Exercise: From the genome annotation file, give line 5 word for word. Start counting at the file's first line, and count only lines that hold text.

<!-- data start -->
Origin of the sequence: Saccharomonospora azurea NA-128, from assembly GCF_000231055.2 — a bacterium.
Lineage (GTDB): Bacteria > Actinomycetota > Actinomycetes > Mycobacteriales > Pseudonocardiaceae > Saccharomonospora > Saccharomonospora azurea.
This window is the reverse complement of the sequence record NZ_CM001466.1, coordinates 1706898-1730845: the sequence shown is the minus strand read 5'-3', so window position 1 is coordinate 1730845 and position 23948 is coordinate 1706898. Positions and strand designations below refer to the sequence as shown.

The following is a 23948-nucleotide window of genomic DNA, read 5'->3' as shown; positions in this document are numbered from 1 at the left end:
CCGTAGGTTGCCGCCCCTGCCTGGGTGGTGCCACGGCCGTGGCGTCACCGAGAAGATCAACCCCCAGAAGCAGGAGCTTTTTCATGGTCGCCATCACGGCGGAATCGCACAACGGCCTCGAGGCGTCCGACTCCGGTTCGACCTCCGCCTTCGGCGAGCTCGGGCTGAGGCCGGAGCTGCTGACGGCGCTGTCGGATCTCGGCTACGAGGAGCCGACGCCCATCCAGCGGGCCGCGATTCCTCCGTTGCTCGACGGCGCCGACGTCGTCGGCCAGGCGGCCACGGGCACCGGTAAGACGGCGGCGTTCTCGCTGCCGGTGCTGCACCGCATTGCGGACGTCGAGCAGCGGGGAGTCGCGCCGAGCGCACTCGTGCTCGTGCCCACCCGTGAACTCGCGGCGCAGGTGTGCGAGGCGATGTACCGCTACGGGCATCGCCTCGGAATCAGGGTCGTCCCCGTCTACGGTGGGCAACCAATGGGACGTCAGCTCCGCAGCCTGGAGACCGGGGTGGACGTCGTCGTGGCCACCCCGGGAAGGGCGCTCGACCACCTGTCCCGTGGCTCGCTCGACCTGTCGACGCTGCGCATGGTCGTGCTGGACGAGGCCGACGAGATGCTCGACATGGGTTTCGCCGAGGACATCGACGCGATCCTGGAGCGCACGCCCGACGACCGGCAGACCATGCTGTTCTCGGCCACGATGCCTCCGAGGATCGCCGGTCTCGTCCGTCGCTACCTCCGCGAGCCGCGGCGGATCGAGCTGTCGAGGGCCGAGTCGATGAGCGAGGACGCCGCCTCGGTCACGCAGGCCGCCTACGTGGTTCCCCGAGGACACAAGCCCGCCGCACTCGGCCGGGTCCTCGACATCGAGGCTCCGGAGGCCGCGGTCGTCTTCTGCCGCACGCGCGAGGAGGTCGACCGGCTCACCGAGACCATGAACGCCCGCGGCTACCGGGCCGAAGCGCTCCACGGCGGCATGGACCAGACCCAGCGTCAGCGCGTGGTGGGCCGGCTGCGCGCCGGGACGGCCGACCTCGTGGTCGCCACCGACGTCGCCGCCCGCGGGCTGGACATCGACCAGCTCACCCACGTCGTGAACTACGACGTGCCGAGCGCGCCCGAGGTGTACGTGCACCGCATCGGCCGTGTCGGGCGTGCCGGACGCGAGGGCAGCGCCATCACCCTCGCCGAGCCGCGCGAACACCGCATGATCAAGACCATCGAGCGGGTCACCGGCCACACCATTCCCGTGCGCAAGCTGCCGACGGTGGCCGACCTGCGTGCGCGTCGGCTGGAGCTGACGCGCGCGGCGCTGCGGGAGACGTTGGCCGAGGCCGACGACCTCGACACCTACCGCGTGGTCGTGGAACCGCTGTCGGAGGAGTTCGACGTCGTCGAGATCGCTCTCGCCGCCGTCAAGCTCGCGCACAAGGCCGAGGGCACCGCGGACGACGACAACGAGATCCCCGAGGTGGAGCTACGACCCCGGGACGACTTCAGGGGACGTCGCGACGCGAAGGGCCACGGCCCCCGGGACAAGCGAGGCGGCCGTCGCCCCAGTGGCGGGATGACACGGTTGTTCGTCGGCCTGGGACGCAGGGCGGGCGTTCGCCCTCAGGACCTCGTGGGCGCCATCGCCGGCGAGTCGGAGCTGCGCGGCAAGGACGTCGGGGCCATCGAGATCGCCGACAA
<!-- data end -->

CCGTAGGTTGCCGCCCCTGCCTGGGTGGTGCCACGGCCGTGGCGTCACCGAGAAGATCAACCCCCAGAAGCAGGAGCTTTTTCATGGTCGCCATCACGGCGGAATCGCACAACGGCCTCGAGGCGTCCGACTCCGGTTCGACCTCCGCCTTCGGCGAGCTCGGGCTGAGGCCGGAGCTGCTGACGGCGCTGTCGGATCTCGGCTACGAGGAGCCGACGCCCATCCAGCGGGCCGCGATTCCTCCGTTGCTCGACGGCGCCGACGTCGTCGGCCAGGCGGCCACGGGCACCGGTAAGACGGCGGCGTTCTCGCTGCCGGTGCTGCACCGCATTGCGGACGTCGAGCAGCGGGGAGTCGCGCCGAGCGCACTCGTGCTCGTGCCCACCCGTGAACTCGCGGCGCAGGTGTGCGAGGCGATGTACCGCTACGGGCATCGCCTCGGAATCAGGGTCGTCCCCGTCTACGGTGGGCAACCAATGGGACGTCAGCTCCGCAGCCTGGAGACCGGGGTGGACGTCGTCGTGGCCACCCCGGGAAGGGCGCTCGACCACCTGTCCCGTGGCTCGCTCGACCTGTCGACGCTGCGCATGGTCGTGCTGGACGAGGCCGACGAGATGCTCGACATGGGTTTCGCCGAGGACATCGACGCGATCCTGGAGCGCACGCCCGACGACCGGCAGACCATGCTGTTCTCGGCCACGATGCCTCCGAGGATCGCCGGTCTCGTCCGTCGCTACCTCCGCGAGCCGCGGCGGATCGAGCTGTCGAGGGCCGAGTCGATGAGCGAGGACGCCGCCTCGGTCACGCAGGCCGCCTACGTGGTTCCCCGAGGACACAAGCCCGCCGCACTCGGCCGGGTCCTCGACATCGAGGCTCCGGAGGCCGCGGTCGTCTTCTGCCGCACGCGCGAGGAGGTCGACCGGCTCACCGAGACCATGAACGCCCGCGGCTACCGGGCCGAAGCGCTCCACGGCGGCATGGACCAGACCCAGCGTCAGCGCGTGGTGGGCCGGCTGCGCGCCGGGACGGCCGACCTCGTGGTCGCCACCGACGTCGCCGCCCGCGGGCTGGACATCGACCAGCTCACCCACGTCGTGAACTACGACGTGCCGAGCGCGCCCGAGGTGTACGTGCACCGCATCGGCCGTGTCGGGCGTGCCGGACGCGAGGGCAGCGCCATCACCCTCGCCGAGCCGCGCGAACACCGCATGATCAAGACCATCGAGCGGGTCACCGGCCACACCATTCCCGTGCGCAAGCTGCCGACGGTGGCCGACCTGCGTGCGCGTCGGCTGGAGCTGACGCGCGCGGCGCTGCGGGAGACGTTGGCCGAGGCCGACGACCTCGACACCTACCGCGTGGTCGTGGAACCGCTGTCGGAGGAGTTCGACGTCGTCGAGATCGCTCTCGCCGCCGTCAAGCTCGCGCACAAGGCCGAGGGCACCGCGGACGACGACAACGAGATCCCCGAGGTGGAGCTACGACCCCGGGACGACTTCAGGGGACGTCGCGACGCGAAGGGCCACGGCCCCCGGGACAAGCGAGGCGGCCGTCGCCCCAGTGGCGGGATGACACGGTTGTTCGTCGGCCTGGGACGCAGGGCGGGCGTTCGCCCTCAGGACCTCGTGGGCGCCATCGCCGGCGAGTCGGAGCTGCGCGGCAAGGACGTCGGGGCCATCGAGATCGCCGACAA